In an attempt to make a long story short, I will jump ahead. Competing against myself turned out to be an excellent approach. It greatly reduced my level of stress. I began to develop my own skills at my own pace, both academically and socially.
Ironically, the leader among my academically oriented friends was elected to President of all the men’s dormitories for our junior year. He appointed me to the coveted position of Social Chairman. Suddenly it was easy to get a date. My paralysis disappeared and my grades improved. I relished both.
For Family Members: First, I suggest that the coping mechanism described above can serve as a personal growth strategy for just about anyone. If you’re not using it, I recommend you try it.
Second, as noted above, this coping mechanism is probably most appropriate for consumers who are entering into recovery (and thereafter). Consumers are vulnerable at this point in their illness. Family members that understand this will probably be more effective in assisting their loved one during this critical stage.
In my experience, it is not helpful for family members to suggest role models for their consumer to emulate. It is not beneficial to express joy that their consumer is finally returning to “his or her old self,” that all their ambitions on hold from yesteryear might once again be possible. Also, it is not productive for a family member to dust off their old expectations concerning the consumer. To do so is to set the consumer up for failure.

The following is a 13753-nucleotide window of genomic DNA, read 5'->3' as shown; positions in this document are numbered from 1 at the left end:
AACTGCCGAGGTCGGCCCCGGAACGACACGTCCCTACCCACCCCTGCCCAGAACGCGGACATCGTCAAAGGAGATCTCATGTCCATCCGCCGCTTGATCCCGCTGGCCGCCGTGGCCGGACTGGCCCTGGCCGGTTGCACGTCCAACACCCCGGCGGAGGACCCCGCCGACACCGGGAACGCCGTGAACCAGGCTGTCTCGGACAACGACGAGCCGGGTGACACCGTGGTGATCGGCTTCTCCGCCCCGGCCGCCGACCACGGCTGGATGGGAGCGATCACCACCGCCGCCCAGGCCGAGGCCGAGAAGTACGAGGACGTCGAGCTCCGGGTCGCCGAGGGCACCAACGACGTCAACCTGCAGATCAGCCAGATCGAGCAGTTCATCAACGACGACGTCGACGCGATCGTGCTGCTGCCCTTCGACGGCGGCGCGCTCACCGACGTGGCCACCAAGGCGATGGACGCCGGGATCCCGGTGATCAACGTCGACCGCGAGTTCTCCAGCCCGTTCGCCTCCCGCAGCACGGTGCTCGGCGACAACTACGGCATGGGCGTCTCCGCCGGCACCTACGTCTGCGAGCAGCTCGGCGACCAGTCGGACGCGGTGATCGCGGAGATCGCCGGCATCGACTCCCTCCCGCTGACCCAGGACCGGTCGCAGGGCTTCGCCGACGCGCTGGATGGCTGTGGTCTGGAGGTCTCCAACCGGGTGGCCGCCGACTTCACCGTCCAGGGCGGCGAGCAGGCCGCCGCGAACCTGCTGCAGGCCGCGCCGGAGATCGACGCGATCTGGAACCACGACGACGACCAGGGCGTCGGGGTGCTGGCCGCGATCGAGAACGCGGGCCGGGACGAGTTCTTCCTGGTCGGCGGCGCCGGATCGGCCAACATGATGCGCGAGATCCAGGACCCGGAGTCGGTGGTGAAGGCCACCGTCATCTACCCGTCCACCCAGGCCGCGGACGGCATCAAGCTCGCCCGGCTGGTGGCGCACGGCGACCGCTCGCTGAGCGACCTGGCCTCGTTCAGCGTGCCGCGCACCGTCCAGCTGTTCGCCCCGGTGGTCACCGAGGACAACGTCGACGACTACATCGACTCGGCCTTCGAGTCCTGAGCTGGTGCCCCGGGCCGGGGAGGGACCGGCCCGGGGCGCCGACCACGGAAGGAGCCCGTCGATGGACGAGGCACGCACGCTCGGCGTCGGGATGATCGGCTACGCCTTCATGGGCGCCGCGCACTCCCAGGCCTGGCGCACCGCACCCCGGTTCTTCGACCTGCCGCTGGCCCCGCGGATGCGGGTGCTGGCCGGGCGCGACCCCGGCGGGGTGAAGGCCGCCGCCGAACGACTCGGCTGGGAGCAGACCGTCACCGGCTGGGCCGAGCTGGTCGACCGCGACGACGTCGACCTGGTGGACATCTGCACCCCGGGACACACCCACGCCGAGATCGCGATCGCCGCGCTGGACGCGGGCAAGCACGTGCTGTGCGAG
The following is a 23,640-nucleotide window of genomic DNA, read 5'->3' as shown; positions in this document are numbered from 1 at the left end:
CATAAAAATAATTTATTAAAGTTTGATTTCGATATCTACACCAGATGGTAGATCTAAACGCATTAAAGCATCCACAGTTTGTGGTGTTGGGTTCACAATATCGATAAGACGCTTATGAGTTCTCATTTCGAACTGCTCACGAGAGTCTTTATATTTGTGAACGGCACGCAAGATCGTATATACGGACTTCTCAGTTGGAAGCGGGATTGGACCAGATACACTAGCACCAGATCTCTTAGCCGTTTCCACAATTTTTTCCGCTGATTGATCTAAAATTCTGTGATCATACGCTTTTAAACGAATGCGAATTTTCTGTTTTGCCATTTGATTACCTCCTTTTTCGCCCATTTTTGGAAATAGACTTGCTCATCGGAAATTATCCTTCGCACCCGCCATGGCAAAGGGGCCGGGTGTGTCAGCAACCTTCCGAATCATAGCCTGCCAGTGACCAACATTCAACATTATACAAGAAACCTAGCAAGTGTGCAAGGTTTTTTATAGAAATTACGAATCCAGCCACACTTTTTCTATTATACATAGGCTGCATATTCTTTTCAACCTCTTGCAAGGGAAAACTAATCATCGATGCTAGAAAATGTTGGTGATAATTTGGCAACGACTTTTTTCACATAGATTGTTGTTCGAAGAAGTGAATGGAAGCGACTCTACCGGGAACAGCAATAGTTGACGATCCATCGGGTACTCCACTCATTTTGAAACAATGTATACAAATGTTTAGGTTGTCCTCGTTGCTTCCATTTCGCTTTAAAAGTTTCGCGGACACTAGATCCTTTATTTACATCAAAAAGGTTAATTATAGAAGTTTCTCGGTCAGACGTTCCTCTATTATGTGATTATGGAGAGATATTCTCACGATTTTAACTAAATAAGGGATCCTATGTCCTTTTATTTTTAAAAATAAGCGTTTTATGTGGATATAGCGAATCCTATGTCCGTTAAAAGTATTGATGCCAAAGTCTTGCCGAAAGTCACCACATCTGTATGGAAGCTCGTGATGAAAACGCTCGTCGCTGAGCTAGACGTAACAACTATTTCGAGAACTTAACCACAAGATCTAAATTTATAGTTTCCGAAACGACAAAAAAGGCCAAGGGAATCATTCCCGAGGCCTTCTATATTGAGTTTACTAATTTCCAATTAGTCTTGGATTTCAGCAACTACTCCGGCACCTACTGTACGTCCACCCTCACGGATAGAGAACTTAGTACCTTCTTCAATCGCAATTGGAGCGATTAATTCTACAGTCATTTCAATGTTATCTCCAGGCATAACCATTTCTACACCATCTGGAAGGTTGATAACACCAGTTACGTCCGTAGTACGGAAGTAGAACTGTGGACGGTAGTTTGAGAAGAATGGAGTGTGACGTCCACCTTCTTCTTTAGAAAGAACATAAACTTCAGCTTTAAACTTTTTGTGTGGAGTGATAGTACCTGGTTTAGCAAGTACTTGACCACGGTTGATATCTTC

Don’t expect immediate results from this coping mechanism. Consumers usually find it difficult to execute this strategy, at least initially. Often they have to unlearn the contrary standards of success they have been taught all their lives.
What a family member can do is to celebrate their consumer’s every success in making each day better than the one before, even if this is just a hug or a slap on the back.
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In closing, I will observe that the coping mechanisms that have been the most productive for me over the long term, both as a consumer and as a family member, have been those that, although not always intuitive, upon further examination made common sense and yet were commonly ignored by others.
Reprinted with permission from HealthCentral's Schizophrenia Connection Web site at www.schizophreniaconnection.com